WHETHER IT’S increased competition, technology changes, cost structure challenges or other
mega-hurdles, leaders are being pressed for more
of everything. With stress levels and demands at
an all-time high, we need to develop new ways of
inspiring and engaging our employees. Being a
servant leader when times are challenging is hard
work, but the payoff is tremendous.
I served as president of a billion-dollar company during a particularly difficult time. In the
face of some significant challenges, we transformed our culture, capabilities, leadership and
customer focus into best in class. I’ve learned
through experience there is no better way to win
than by leading with the heart and using love
(yes, love!) to develop a competitive advantage.
Here are a few tips.
• Develop goals with the customer at the center. Talking about what you need to achieve (usually
a percentage growth number) is fuel for the brain.
Improving a customer’s quality of life is fuel for
the heart. By shifting the communication focus
to winning by making a difference, you tap into
the brain and the heart. Now you’ve got super fuel.
• Give the gift of self-confidence to your
team. Letting others know you believe in them is
powerful and life-changing. The words “I have the
greatest confidence in you,” especially in tough
times, can give people courage to make the bold
decisions necessary to change a trajectory.
• Make straight talk the universal language.
When I visited our manufacturing plants, I would
often ask the team to take me on the “points of
pain” tour. While highlighting all the positives, the
team knew I expected them to share the challenges
without sugarcoating the facts. This approach
helped further my understanding and resulted
in a more solutions-based discussion. Similarly,
when I communicated the unfiltered truth about
challenges, not only did employees respond with
greater followership, they were also more likely to
come up with new solutions. Two-way straight talk
is the most powerful form of communication.
To paraphrase the advice of author Kate
Forsyth, may you have a kind heart, a fierce mind
and a brave spirit! C
Lead with your heart
COSTCO MEMBERS Kevin Cloutier and
his brother Dave built their Oakland,
California–based company Feet First
Eventertainment ( feetfirstevents.com)
around a quotation from Plato: “You can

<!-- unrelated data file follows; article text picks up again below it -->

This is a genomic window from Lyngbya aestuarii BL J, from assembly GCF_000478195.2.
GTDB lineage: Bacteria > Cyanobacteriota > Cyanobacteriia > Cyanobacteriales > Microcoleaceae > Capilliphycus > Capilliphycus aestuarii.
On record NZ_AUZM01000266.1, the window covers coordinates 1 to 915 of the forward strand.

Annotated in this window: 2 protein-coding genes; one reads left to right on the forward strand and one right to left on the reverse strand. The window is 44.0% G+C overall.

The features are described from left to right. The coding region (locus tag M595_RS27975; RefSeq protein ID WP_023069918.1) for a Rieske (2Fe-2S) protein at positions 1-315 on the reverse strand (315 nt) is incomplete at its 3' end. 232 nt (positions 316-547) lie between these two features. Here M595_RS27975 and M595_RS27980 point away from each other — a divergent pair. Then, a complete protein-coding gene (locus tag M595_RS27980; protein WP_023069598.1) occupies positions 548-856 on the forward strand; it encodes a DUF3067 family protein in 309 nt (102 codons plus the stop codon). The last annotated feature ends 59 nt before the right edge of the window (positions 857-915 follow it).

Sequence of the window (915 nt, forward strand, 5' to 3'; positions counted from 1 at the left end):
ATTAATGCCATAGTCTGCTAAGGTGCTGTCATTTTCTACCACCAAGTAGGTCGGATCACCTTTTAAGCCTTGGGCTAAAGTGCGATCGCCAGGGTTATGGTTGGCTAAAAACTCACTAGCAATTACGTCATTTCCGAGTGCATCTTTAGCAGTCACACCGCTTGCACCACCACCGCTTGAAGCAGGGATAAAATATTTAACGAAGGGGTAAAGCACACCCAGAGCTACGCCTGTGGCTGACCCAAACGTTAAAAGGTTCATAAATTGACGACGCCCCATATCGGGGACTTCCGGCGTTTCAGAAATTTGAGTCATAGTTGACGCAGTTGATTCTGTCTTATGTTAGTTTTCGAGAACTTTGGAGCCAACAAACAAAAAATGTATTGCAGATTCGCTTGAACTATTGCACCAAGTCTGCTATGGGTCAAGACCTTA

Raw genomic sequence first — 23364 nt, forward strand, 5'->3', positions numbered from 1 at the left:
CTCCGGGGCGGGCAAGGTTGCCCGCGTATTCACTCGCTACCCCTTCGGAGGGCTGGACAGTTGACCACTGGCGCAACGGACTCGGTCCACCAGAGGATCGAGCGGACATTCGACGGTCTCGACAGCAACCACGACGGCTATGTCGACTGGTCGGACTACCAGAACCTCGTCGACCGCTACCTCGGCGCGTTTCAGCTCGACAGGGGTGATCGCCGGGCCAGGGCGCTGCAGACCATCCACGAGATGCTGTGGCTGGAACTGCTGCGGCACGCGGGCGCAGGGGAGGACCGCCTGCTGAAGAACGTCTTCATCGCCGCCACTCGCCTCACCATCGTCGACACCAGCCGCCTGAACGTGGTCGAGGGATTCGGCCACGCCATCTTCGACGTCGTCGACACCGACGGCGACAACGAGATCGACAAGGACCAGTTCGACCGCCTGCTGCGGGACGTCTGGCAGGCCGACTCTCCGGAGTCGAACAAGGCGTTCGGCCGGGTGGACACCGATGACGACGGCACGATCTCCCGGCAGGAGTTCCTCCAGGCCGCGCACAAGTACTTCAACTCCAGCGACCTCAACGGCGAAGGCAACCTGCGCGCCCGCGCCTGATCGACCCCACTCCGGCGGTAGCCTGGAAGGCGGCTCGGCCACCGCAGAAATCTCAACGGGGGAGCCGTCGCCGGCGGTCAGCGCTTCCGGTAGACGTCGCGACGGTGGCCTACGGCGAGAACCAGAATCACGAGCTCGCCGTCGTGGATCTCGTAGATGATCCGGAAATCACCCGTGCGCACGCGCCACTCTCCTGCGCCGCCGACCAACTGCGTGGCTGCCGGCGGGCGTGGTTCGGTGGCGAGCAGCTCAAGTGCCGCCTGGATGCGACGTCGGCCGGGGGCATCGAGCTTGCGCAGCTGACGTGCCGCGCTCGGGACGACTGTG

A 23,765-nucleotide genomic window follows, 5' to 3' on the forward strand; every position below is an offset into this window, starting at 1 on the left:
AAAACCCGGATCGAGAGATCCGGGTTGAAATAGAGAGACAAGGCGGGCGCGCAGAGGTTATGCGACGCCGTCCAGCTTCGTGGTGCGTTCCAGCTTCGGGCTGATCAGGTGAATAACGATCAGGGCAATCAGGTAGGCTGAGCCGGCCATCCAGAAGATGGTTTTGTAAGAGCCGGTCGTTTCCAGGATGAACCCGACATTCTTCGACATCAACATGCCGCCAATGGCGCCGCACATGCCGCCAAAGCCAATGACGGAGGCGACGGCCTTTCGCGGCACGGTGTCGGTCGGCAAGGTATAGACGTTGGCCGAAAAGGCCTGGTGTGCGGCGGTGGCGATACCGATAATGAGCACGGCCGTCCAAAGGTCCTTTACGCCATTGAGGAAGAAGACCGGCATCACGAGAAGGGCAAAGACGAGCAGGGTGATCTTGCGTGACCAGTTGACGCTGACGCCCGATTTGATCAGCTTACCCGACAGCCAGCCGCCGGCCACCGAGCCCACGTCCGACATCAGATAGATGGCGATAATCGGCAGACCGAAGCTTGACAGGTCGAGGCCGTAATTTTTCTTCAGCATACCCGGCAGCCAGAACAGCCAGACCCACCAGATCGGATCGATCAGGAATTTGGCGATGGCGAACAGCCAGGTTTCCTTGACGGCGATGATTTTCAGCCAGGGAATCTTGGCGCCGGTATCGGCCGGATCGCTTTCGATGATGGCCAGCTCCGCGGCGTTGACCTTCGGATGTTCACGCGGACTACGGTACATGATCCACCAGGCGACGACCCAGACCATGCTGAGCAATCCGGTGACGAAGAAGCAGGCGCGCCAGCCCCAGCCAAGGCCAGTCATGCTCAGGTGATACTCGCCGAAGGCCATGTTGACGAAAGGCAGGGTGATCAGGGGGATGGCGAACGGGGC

discover more about a person in an hour
of play than in a year of conversation.” The
company takes a playful approach to team
building, whether it’s helping groups make
movies at a Hollywood studio or building
systems to deliver clean water to developing nations.
“While big corporations have budgets
set aside for social activities and team building, smaller ones may find it more difficult
to fund the same kinds of programs,” Kevin
says. He offers these tips to keep your team
motivated without breaking the bank.
Get out of the office. With today’s busy
schedules, many people don’t leave the office
all day. Remind employees that even if they
choose to eat at work, they can still get out
of their workspace. How about a break on
the patio? Sometimes all it takes is a change
of scenery to recharge the batteries.
Add a soundtrack. Starting out as DJs
many years ago, the Cloutiers learned early
on the important role that music plays in
everyone’s life. It is amazing how just adding
music to a workspace can perk up the office
and bring people together.
Unplug to reconnect. Technology is
amazing. It helps us in almost every facet of
life, except one: interpersonal communication. The more time we spend on our devices,
the less time we spend actually interacting
with each other. And as our reliance on
technology grows, our personal relationships suffer. Encouraging your staff to
unplug for a few minutes every day will help
them foster better relationships in the office
and create a better work environment.
Set aside time for play. Playtime is time
to decompress. It might be as easy as putting
a Rubik’s Cube on your desk, setting out
Legos in the conference room or even joining
an after-work bowling league. Co-workers
who spend a couple of hours laughing and
playing together end up learning things they
never knew they never knew. C
Work time can
be playtime, too
Denice Torres (denicetorres.
com) is a speaker, consultant,
writer and inspirer, and a
former senior executive at a
Fortune 50 company.
FOR YOUR BUSINESS